Friday, February 7, 2014

The Folk Keeper

Franny Billingsley's The Folk Keeper is one of those odd books that I enjoyed while reading, but enjoyed much more after I'd finished it.  It sticks with you, and I've thought about it a lot since putting it down.  It was my first book by this author, and I'm definitely going to check out her others (Well Wished (her debut novel), and the more recent and highly acclaimed Chime), for they promise to be in the same vein: first-person writing, with an otherworldly style and an unreliable narrator, and stories based on fairy tales that aren't strict retellings (I tend to find those boring - why not just read the original?).

It's frustrating for the purposes of this review that telling you the reason I liked this book so much would be a huge and unforgivable spoiler.  Let me just say that despite my recent disappointment with YA fiction, one so acute that it has led me to wonder whether I no longer like the genre, and still like old favorites simply because of nostalgia, The Folk Keeper has restored my appreciation.  YA fiction still has promise; Franny Billingsley is someone to watch out for.  Oddly enough, The Folk Keeper didn't feature a protagonist that I much identified with, nor, I think, were readers supposed to.  Corinna Stonewall is a very interesting narrator, definitely, but I'm not sure I liked her.  She had a selfish taste for secrets, power, and vengeance that often bordered on cruel - she wouldn't be a good role model, and is a far cry from the current vogue for the strong female narrator who confronts the problems of her dystopian world.  At the same time, though, I respected Corinna's courage and independence, and was delighted when she worked out the secrets of her past.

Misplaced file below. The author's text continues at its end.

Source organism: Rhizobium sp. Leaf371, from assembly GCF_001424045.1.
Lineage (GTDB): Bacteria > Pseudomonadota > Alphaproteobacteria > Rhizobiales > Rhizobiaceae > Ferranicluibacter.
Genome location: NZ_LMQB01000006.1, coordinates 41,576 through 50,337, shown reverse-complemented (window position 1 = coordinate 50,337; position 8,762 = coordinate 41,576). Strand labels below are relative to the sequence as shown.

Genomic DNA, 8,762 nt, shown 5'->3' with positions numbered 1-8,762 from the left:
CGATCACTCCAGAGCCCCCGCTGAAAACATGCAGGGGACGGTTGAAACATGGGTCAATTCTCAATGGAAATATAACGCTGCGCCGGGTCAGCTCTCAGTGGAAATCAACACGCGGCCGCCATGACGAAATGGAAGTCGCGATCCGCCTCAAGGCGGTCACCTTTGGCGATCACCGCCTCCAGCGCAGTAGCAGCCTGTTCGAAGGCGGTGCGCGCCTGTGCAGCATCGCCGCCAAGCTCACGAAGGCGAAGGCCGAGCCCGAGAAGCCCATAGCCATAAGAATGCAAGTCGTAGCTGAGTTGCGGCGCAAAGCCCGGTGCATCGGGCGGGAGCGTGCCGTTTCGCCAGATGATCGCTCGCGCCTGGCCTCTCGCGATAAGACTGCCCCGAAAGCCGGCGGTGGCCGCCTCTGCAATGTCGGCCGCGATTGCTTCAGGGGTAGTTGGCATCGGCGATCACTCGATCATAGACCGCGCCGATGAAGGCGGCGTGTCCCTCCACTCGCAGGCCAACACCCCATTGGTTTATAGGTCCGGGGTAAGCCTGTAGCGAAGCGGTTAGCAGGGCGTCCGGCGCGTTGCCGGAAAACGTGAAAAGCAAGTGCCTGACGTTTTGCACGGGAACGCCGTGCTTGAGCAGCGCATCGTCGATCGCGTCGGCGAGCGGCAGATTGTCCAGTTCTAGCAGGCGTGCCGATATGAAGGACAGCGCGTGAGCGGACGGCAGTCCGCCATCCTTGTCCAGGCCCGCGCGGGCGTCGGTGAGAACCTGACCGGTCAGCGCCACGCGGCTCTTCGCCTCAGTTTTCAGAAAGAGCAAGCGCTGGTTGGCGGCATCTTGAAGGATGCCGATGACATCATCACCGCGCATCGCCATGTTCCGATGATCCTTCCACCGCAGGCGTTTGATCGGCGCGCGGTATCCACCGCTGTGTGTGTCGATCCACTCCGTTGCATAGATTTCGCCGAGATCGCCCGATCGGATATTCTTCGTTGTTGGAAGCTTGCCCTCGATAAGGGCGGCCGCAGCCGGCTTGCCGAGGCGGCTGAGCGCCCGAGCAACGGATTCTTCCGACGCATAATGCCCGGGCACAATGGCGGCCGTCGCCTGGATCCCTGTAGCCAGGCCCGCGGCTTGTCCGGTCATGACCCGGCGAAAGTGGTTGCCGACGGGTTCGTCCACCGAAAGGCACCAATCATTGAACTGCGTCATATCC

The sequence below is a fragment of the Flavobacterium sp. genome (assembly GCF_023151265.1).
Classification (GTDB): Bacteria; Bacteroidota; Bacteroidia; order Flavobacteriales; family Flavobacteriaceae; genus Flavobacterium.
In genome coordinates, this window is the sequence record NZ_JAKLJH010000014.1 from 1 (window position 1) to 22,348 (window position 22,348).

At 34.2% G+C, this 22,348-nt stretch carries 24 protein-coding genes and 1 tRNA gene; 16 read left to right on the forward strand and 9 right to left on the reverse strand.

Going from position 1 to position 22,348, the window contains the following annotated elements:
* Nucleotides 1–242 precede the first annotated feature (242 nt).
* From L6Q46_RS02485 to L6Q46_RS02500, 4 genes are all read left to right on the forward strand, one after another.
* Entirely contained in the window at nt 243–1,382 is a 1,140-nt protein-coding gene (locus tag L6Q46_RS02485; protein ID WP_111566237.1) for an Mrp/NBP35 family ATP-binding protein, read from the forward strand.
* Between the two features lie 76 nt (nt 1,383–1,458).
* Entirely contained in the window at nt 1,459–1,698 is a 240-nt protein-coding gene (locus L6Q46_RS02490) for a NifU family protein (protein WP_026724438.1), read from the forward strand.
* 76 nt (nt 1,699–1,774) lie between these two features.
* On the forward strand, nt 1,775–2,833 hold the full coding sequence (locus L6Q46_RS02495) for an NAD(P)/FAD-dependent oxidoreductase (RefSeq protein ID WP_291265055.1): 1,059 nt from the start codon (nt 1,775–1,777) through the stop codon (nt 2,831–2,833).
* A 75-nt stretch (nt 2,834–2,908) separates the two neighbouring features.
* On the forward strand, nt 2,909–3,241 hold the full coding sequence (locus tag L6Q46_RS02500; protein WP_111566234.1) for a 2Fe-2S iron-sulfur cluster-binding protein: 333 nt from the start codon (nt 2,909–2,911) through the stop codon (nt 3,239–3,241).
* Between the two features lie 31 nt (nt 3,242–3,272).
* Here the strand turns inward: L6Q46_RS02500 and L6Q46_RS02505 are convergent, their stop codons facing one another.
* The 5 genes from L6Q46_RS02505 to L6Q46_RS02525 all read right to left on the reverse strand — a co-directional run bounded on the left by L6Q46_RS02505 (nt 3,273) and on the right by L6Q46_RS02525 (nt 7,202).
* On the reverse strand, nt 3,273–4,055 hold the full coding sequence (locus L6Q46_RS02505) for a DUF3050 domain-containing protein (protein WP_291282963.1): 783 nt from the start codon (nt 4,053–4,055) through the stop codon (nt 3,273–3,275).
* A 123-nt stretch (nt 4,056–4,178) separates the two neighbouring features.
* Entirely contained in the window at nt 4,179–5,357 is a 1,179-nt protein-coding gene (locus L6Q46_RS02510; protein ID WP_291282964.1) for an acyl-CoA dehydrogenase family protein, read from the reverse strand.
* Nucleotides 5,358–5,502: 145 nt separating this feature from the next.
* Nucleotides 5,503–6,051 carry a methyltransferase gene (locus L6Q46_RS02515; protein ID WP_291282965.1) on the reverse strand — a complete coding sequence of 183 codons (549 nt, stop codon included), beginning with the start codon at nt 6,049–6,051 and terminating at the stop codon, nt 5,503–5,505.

The Folk Keeper is quite short - 162 pages - but it's not a fast read.  Billingsley drops seemingly insignificant clues (although really, most of the secrets are not hard to figure out), but beyond them, it's worth reading this book slowly just to savor her language - choppy sentences, intuitive leaps, and all.  There's a lot to ponder by the time you reach the ending.  I still haven't decided whether I think Corinna's final choice was the right one, but then again, my opinion doesn't really matter; what matters is that she made it and was content.  With any luck, despite my reluctance to give away my very favorite aspects of this book, I've convinced you to at least give it a try!

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